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From Lord of the Rings to Lord of the Drinks – A legal take on the downfall of Yuri van Gelder at the Rio Olympics. By Guido Hahn (Erasmus University Rotterdam)

Editor’s note: Guido graduated cum laude from the Vrije Universiteit Amsterdam. He teaches law at the Erasmus Universiteit Rotterdam. He specializes in sports law and provides legal advice for the professional sports sector.


This blog is a commentary on a recent case that hit like a bombshell in the Netherlands (and beyond) during the recent Olympic Games in Rio. The case concerns a Dutch athlete, Yuri van Gelder, who reached the Olympic finals in his sport, got sent home by ‘his’ NOC (NOC*NSF) after a night out in Rio and launched legal proceedings in front of a Dutch court to claim back his place in the finals. This commentary will attempt to explain the Dutch ruling and evaluate whether a different legal route would have been possible and preferable.

Yuri van Gelder is a Dutch gymnast, who is specialized in the rings. He became internationally known as ‘The Lord of the Rings’ after winning the gold medal at the World Championship in Melbourne in November 2005. After some setbacks in his career, he was not able to qualify for the 2008 Beijing Olympics. In 2009, during the Dutch Championships he was tested positive on the use of cocaine. He admitted that he had a drug problem and had been using cocaine for some years. He was suspended for a year by the Dutch Gymnastics Federation (KNGU), excluded from the 2012 London Olympics under the regulations of the IOC and even lost his job in the military. After winning the gold medal at a World league game in Gent on his comeback in 2010, he was taken off the team for the World Championships by the KNGU, claiming that he had used cocaine again.

In October 2011 the CAS found the IOC-rule that excluded athletes, who had been suspended for six months or longer, from future Olympic Games to be invalid and unenforceable. Van Gelder was therefore allowed to participate at the 2012 London Olympics, but again was not able to qualify, after failing to meet the required score at the World Championship in Tokyo at the end of 2011. From that moment on, the athlete decided to fully focus on the 2016 Rio Olympics, for which he eventually qualified. Like all other Dutch athletes who qualified and had been selected for the 2016 Rio Olympics, Van Gelder had to sign a so called ‘Athlete Agreement’ with NOC*NSF, which encapsulates the period of preparation before as well as the duration of the Games. At 33 years of age, these Olympics were his last chance to finally win that Olympic medal he so anxiously craved for.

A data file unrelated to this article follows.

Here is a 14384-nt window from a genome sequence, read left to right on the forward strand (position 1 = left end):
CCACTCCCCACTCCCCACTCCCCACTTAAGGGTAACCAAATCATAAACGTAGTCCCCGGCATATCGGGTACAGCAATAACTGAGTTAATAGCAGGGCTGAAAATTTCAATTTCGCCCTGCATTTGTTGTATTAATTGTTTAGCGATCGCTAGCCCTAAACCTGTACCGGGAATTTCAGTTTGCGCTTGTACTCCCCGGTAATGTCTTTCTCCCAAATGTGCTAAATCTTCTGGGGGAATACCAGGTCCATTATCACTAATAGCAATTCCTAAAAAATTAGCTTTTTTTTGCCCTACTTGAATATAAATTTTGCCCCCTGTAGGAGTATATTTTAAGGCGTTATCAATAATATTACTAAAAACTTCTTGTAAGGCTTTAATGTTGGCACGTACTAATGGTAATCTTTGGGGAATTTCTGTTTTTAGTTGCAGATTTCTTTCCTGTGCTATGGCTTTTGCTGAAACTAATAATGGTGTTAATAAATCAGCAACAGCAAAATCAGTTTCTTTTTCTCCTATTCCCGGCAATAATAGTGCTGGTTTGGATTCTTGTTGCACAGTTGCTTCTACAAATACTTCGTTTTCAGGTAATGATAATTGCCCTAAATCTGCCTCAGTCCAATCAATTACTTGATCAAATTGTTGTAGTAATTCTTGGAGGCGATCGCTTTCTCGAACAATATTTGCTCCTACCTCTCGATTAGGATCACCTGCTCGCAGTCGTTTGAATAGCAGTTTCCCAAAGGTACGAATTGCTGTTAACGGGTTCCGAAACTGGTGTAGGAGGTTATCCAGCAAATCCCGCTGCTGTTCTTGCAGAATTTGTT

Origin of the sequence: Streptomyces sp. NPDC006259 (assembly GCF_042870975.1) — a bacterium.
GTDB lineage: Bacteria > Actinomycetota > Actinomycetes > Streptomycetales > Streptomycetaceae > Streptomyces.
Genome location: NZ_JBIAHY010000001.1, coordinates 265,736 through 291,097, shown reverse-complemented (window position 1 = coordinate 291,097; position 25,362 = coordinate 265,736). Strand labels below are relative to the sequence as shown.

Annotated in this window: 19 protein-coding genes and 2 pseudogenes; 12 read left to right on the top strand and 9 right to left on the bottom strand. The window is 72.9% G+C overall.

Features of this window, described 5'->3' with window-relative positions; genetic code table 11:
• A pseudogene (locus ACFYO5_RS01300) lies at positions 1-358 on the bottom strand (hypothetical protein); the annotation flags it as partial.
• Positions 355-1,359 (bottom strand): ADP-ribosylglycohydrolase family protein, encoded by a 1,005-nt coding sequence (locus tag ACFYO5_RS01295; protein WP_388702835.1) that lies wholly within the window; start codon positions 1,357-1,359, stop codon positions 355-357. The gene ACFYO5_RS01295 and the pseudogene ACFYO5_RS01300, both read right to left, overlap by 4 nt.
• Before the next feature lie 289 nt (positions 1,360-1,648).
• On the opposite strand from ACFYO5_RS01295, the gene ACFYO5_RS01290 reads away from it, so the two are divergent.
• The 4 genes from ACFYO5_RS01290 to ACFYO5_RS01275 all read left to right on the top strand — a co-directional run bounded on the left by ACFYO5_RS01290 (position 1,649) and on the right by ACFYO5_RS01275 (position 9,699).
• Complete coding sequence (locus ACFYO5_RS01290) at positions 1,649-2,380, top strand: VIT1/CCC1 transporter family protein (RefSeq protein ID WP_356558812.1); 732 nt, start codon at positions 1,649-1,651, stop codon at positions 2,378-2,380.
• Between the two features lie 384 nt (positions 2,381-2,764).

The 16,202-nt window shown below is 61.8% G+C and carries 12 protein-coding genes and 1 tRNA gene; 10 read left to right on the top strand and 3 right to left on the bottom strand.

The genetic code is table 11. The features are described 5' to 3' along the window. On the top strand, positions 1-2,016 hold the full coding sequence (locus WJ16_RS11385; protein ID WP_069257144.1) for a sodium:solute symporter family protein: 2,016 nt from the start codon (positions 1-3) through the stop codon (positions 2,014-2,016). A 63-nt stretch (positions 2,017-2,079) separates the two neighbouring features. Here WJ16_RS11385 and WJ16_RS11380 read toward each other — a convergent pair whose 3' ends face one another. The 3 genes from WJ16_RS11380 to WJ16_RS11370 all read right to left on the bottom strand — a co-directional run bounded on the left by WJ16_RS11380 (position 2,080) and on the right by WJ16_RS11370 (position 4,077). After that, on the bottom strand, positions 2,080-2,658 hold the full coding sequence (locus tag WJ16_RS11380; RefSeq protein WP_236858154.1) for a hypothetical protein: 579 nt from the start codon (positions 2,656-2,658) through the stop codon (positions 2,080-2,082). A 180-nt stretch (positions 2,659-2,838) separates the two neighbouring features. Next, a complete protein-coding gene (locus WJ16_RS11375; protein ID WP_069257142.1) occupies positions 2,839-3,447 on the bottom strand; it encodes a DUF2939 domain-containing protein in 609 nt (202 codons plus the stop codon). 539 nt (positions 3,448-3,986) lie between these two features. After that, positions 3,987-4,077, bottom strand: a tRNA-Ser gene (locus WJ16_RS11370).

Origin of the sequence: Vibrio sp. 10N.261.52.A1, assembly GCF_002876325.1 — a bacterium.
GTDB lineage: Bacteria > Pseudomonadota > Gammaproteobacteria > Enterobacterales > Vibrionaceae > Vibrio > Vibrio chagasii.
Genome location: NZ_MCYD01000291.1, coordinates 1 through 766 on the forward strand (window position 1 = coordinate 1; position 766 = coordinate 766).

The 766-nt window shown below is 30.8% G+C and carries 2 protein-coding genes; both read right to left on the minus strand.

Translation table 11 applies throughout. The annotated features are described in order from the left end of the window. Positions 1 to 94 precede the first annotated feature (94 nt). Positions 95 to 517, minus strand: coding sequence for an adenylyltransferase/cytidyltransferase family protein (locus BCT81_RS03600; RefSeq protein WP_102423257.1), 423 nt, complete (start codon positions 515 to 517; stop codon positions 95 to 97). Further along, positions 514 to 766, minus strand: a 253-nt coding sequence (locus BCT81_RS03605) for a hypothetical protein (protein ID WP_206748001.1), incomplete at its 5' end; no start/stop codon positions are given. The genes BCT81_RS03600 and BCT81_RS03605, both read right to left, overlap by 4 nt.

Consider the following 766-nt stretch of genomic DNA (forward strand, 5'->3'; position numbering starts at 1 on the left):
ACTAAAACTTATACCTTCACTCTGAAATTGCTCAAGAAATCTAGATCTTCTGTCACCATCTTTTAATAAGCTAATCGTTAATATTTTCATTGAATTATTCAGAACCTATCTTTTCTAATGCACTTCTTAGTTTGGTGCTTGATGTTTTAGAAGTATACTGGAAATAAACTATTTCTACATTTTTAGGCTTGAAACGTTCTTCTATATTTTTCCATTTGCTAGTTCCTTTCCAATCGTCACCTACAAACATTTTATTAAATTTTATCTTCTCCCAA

Sent home from the Olympics

On Saturday 6 August in Rio, Van Gelder qualified for the individual finals on the rings, which were to take place nine days later, on 15 August. That same Saturday night he left the Olympic village and came back somewhere around 5 am. On Sunday he stayed in bed until approximately 3 pm, thereby missing a scheduled training session with the team. On Monday 8 August, the NOC*NSF, after hearing Van Gelder, disqualified him from further participation in the Games. That same day, an NOC*NSF employee was sent with the athlete to escort him to the airport from where he was flown back to the Netherlands. The NOC*NSF then removed Van Gelder from the finals through the International Gymnastics Federation (FIG), which appointed a replacement. A short press release by NOC*NSF stated that, in consultation with the KNGU, Van Gelder was sent home after the Federation had informed the NOC that he had come back to the village early in the morning, in spite of the team rules. It further stated that the athlete had admitted to the use of alcohol. This fueled speculation in the media, considering Van Gelder’s past. However, there was also criticism regarding the NOC*NSF’s decision, as many felt that it was disproportionate to disqualify an athlete, who had worked so hard to reach the finals, for celebrating one night out with still more than a week to go to those finals.

Van Gelder, now back in the Netherlands, took a lawyer and decided to start proceedings in front of the Dutch interlocutory judge of the Court of Gelderland (the Van Gelder Case). The oral proceedings, broadcasted live on Dutch television, took place on Friday 12 August, three days before the Olympic finals.

The ruling of the interlocutory Judge of Gelderland

Van Gelder’s lawyer requested from the court to order NOC*NSF to do everything in its power to make sure Van Gelder could participate in the individual finals on the rings on 15 August, including starting proceedings before the CAS Ad Hoc Division in Rio, or that NOC*NSF assist Van Gelder in starting proceedings for the CAS Ad Hoc Division and grant him a fee in advance for the costs.[1]